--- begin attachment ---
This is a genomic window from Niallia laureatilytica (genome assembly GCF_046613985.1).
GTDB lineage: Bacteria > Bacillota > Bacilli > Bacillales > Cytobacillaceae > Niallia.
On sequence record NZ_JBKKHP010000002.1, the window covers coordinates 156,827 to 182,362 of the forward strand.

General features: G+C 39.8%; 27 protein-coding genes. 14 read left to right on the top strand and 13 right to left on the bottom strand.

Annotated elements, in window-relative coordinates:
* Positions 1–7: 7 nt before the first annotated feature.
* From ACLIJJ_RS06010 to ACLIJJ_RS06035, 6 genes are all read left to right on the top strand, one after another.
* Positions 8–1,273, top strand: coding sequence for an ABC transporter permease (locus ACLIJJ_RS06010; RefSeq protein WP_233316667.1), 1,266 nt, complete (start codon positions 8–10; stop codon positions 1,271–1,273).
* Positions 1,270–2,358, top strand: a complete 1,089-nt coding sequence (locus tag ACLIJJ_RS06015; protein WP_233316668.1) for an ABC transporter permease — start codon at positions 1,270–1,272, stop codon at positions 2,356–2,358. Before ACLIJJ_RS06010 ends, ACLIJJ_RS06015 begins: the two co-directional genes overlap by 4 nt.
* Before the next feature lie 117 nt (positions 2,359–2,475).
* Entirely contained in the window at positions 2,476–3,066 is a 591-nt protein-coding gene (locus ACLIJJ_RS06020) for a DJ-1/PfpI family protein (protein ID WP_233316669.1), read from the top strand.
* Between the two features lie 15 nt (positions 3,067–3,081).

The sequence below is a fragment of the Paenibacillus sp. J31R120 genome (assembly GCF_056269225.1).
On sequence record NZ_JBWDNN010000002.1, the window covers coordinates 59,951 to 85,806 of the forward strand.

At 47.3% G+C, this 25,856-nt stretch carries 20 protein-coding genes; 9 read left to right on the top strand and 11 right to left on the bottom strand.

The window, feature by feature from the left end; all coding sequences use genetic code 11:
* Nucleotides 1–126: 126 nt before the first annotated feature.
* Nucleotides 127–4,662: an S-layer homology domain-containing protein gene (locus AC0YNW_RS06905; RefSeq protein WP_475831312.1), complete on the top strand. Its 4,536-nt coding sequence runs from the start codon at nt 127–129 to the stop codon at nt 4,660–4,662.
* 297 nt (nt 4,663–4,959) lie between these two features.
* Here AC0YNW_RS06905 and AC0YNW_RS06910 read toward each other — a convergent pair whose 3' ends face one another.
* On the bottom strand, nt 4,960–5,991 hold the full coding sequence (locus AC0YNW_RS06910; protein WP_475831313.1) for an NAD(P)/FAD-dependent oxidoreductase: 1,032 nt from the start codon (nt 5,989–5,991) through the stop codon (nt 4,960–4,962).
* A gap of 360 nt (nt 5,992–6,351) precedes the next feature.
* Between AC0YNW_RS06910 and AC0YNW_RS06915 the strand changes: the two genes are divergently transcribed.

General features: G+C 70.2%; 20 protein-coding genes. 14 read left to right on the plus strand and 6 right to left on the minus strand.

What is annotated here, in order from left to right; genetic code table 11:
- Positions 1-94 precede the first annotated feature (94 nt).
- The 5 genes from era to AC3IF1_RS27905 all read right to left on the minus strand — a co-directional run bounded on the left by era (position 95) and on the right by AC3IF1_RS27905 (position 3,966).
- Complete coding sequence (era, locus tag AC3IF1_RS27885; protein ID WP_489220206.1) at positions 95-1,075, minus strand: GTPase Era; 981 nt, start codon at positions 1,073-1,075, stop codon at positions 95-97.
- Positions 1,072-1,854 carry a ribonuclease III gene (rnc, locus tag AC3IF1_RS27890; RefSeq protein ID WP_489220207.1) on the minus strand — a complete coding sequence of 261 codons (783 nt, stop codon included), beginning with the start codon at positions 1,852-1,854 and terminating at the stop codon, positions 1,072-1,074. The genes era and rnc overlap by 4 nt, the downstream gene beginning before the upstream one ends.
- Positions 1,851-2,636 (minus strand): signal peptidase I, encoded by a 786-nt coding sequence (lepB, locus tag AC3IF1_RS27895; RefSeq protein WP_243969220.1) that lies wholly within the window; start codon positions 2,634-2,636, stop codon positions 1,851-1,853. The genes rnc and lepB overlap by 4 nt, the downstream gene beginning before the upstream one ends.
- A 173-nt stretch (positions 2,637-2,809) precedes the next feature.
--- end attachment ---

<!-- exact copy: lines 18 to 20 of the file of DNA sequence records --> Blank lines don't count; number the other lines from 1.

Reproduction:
* Nucleotides 127–4,662: an S-layer homology domain-containing protein gene (locus AC0YNW_RS06905; RefSeq protein WP_475831312.1), complete on the top strand. Its 4,536-nt coding sequence runs from the start codon at nt 127–129 to the stop codon at nt 4,660–4,662.
* 297 nt (nt 4,663–4,959) lie between these two features.
* Here AC0YNW_RS06905 and AC0YNW_RS06910 read toward each other — a convergent pair whose 3' ends face one another.